The Left is celebrating the death of Andrew Breitbart, the conservative Internet maestro. Breitbart, founder of the “Big” sites — Peace, Journalism, Government, and Hollywood — collapsed during a walk outside his home on Thursday, March 1. Doctors pronounced him dead at Ronald Reagan UCLA Medical Center.
As the Koran burnings in Afghanistan and the deadly uprising that followed dominate the headlines, another important issue — perhaps the elephant in the room — is being largely overlooked: American and NATO soldiers are regularly being killed by members of the very same Afghan police and army they are arming and training. And the number of deadly incidents is on the rise.
Former Massachusetts Governor Mitt Romney won the Washington state caucuses with 38 percent of the vote March 3, with Texas Congressman Ron Paul narrowly taking second with 25 percent over former Pennsylvania Senator Rick Santorum's 24 percent.
Students of history may recall the year 49 B.C. Early in that momentous year, a popular soldier-statesman crossed the Rubicon River, thus effectively declaring war on the citizens on the Republic whose acclaim had exalted him to the pinnacle of authority and strength. The details of the story are recounted by the historian Suetonius. Suetonius writes that upon approaching the banks of that historic boundary, Julius Caesar stood before his legion of faithful soldiers and uttered the now-famous phrase: alea iacta est ("the die has been cast"). With those three words, Caesar signaled the end of the Roman Republic. The rule of law soon was supplanted by the rule of one ambitious (audacious?) man.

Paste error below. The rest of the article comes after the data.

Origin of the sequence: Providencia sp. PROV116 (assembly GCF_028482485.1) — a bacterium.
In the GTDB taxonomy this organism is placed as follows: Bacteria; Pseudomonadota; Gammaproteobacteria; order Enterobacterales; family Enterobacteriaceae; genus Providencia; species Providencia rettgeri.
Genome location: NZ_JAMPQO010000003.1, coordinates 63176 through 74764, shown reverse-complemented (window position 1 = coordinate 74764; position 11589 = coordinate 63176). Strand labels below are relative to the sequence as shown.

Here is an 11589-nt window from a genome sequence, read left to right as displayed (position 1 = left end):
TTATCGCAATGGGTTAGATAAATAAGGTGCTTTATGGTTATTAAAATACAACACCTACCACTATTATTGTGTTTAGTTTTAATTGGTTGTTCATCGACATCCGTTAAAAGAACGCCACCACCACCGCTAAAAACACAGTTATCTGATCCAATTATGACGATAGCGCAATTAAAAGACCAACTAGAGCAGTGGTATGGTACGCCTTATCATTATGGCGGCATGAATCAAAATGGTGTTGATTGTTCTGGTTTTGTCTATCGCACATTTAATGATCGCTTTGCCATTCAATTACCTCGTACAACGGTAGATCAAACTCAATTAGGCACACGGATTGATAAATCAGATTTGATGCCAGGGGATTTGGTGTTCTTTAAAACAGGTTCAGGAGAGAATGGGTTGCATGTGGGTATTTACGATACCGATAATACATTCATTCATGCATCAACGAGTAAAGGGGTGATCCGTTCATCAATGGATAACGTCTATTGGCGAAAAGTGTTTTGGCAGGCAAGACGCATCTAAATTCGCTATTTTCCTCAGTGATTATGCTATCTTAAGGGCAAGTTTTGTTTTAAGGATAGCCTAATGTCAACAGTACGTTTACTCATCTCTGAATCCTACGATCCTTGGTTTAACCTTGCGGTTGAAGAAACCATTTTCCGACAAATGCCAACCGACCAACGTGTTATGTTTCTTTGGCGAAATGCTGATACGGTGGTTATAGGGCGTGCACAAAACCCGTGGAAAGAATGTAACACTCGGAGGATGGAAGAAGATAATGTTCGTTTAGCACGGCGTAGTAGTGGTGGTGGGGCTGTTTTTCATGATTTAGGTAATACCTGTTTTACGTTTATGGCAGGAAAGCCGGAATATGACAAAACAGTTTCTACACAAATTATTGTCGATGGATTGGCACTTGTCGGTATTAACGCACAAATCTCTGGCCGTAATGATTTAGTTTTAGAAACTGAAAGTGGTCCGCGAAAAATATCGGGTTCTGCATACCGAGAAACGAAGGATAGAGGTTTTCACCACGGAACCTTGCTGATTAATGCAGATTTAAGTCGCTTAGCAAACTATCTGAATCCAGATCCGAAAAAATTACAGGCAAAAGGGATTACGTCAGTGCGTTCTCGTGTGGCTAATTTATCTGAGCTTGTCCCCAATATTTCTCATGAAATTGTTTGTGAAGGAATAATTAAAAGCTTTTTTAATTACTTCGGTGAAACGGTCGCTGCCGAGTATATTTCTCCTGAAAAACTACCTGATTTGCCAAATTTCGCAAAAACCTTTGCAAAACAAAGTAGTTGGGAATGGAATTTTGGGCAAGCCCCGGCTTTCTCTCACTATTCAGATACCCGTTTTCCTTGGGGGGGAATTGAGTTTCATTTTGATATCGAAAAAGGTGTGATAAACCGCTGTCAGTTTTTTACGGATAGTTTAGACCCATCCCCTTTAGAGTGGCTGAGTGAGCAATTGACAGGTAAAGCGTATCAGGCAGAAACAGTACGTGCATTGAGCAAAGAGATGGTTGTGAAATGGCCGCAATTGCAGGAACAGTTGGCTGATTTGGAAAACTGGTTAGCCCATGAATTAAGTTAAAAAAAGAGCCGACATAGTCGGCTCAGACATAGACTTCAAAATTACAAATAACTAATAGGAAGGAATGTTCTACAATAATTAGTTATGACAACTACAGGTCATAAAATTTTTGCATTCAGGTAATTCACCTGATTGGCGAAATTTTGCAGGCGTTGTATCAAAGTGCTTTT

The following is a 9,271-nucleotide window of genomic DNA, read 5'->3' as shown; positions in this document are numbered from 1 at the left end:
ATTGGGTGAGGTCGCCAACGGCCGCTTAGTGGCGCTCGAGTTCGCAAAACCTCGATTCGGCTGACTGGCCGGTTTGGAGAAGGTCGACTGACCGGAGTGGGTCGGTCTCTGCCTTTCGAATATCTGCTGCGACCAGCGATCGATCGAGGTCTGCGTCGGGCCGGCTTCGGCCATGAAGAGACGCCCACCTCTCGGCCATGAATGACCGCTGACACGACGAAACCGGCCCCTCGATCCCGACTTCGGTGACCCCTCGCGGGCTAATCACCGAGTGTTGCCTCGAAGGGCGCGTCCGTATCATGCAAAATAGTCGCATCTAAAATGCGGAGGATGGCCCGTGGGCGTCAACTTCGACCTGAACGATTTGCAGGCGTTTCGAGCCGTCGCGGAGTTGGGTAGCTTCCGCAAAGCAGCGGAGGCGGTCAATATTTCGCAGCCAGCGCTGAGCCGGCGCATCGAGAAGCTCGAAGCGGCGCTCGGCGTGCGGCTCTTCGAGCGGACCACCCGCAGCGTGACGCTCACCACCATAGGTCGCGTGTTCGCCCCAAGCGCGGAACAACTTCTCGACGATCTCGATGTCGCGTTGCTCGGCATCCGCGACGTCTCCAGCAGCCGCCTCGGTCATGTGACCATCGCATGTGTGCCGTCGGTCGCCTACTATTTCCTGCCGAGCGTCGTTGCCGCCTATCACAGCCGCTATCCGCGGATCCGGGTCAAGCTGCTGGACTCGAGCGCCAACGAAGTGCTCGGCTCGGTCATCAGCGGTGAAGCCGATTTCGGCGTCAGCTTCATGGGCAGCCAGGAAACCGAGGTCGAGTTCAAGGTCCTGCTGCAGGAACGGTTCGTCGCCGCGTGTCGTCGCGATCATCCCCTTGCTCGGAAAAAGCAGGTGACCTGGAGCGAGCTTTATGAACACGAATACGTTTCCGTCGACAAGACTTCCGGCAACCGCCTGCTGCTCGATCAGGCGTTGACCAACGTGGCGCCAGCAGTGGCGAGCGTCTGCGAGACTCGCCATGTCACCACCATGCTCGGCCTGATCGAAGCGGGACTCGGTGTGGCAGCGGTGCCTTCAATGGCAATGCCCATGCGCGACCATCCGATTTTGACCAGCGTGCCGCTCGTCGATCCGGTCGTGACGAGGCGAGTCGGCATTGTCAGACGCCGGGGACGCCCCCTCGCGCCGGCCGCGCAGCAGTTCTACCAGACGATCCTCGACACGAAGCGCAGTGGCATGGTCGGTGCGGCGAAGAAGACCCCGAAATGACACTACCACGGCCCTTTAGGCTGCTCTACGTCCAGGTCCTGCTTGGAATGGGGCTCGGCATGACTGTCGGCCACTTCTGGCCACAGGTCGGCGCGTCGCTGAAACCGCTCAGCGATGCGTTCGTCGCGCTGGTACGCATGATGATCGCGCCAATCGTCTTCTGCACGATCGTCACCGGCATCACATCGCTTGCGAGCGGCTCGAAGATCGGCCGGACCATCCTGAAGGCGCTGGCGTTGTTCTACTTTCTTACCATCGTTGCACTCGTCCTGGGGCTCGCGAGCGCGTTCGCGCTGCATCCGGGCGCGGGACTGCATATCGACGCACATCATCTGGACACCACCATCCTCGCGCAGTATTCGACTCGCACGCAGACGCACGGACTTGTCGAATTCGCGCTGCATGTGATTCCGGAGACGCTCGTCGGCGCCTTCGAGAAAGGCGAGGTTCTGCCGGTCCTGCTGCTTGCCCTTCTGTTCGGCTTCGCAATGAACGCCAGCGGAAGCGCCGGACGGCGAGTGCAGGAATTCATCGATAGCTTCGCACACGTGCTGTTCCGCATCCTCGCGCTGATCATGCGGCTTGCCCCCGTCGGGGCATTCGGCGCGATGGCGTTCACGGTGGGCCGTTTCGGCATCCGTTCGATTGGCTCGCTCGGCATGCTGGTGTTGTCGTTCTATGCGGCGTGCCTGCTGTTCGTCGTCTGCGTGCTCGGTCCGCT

On Thursday the U.S. Senate rejected a measure that would have provided conscience protections for individuals and institutions opposed to President Obama’s mandate requiring employers to provide free access to contraception in their health insurance coverage — including abortion-inducing drugs.
As the debate rages over whether or not Iran is actively working toward dangerous nuclear capabilities, and how far it might be from actually creating a bomb, one thing remains clear: Israel considers Iran’s nuclear enrichment program a serious personal threat and continues to rattle its saber in warning of an eventual strike against its antagonistic neighbor.
A Christian pastor who tried to encourage Muslims to leave Islam will receive $100,000 in damages from Dearborn, Michigan, which tried to stop him from evangelizing at the city’s Arab-American Festival.
On Wednesday U.S. District Court Judge Richard Leon ruled in favor of five tobacco companies protesting requirements by the Food and Drug Administration (FDA) to have them put on their cigarette packs graphic images of the consequences of smoking.
The results of parliamentary elections in Egypt appear to indicate that the future of that nation will find it more closely aligned with the Islamist agenda. At the same time, another "moderate" Muslim nation, Turkey, seems to be moving in an increasingly radical direction.